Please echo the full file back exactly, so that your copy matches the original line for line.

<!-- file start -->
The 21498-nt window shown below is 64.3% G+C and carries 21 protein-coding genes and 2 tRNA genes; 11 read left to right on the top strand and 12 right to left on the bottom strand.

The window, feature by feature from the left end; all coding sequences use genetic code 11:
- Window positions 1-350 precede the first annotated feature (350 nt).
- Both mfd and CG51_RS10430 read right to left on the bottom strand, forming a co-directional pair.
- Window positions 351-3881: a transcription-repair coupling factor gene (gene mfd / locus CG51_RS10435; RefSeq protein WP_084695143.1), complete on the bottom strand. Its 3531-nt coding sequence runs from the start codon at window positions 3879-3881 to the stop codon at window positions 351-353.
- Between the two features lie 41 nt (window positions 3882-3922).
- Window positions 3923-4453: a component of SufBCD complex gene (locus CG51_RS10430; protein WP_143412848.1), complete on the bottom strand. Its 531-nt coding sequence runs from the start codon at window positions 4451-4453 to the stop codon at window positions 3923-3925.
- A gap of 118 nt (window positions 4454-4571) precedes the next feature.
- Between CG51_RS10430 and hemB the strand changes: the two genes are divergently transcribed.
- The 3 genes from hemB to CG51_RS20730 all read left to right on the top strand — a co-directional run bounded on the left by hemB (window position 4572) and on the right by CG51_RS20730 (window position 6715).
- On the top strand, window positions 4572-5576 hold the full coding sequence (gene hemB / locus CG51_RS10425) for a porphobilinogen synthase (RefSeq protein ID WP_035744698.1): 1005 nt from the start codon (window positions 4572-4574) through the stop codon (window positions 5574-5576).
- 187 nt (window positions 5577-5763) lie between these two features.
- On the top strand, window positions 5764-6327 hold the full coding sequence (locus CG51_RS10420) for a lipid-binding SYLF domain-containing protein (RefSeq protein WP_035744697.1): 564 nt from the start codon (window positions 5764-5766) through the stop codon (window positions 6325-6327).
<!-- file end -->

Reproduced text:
The 21498-nt window shown below is 64.3% G+C and carries 21 protein-coding genes and 2 tRNA genes; 11 read left to right on the top strand and 12 right to left on the bottom strand.

The window, feature by feature from the left end; all coding sequences use genetic code 11:
- Window positions 1-350 precede the first annotated feature (350 nt).
- Both mfd and CG51_RS10430 read right to left on the bottom strand, forming a co-directional pair.
- Window positions 351-3881: a transcription-repair coupling factor gene (gene mfd / locus CG51_RS10435; RefSeq protein WP_084695143.1), complete on the bottom strand. Its 3531-nt coding sequence runs from the start codon at window positions 3879-3881 to the stop codon at window positions 351-353.
- Between the two features lie 41 nt (window positions 3882-3922).
- Window positions 3923-4453: a component of SufBCD complex gene (locus CG51_RS10430; protein WP_143412848.1), complete on the bottom strand. Its 531-nt coding sequence runs from the start codon at window positions 4451-4453 to the stop codon at window positions 3923-3925.
- A gap of 118 nt (window positions 4454-4571) precedes the next feature.
- Between CG51_RS10430 and hemB the strand changes: the two genes are divergently transcribed.
- The 3 genes from hemB to CG51_RS20730 all read left to right on the top strand — a co-directional run bounded on the left by hemB (window position 4572) and on the right by CG51_RS20730 (window position 6715).
- On the top strand, window positions 4572-5576 hold the full coding sequence (gene hemB / locus CG51_RS10425) for a porphobilinogen synthase (RefSeq protein ID WP_035744698.1): 1005 nt from the start codon (window positions 4572-4574) through the stop codon (window positions 5574-5576).
- 187 nt (window positions 5577-5763) lie between these two features.
- On the top strand, window positions 5764-6327 hold the full coding sequence (locus CG51_RS10420) for a lipid-binding SYLF domain-containing protein (RefSeq protein WP_035744697.1): 564 nt from the start codon (window positions 5764-5766) through the stop codon (window positions 6325-6327).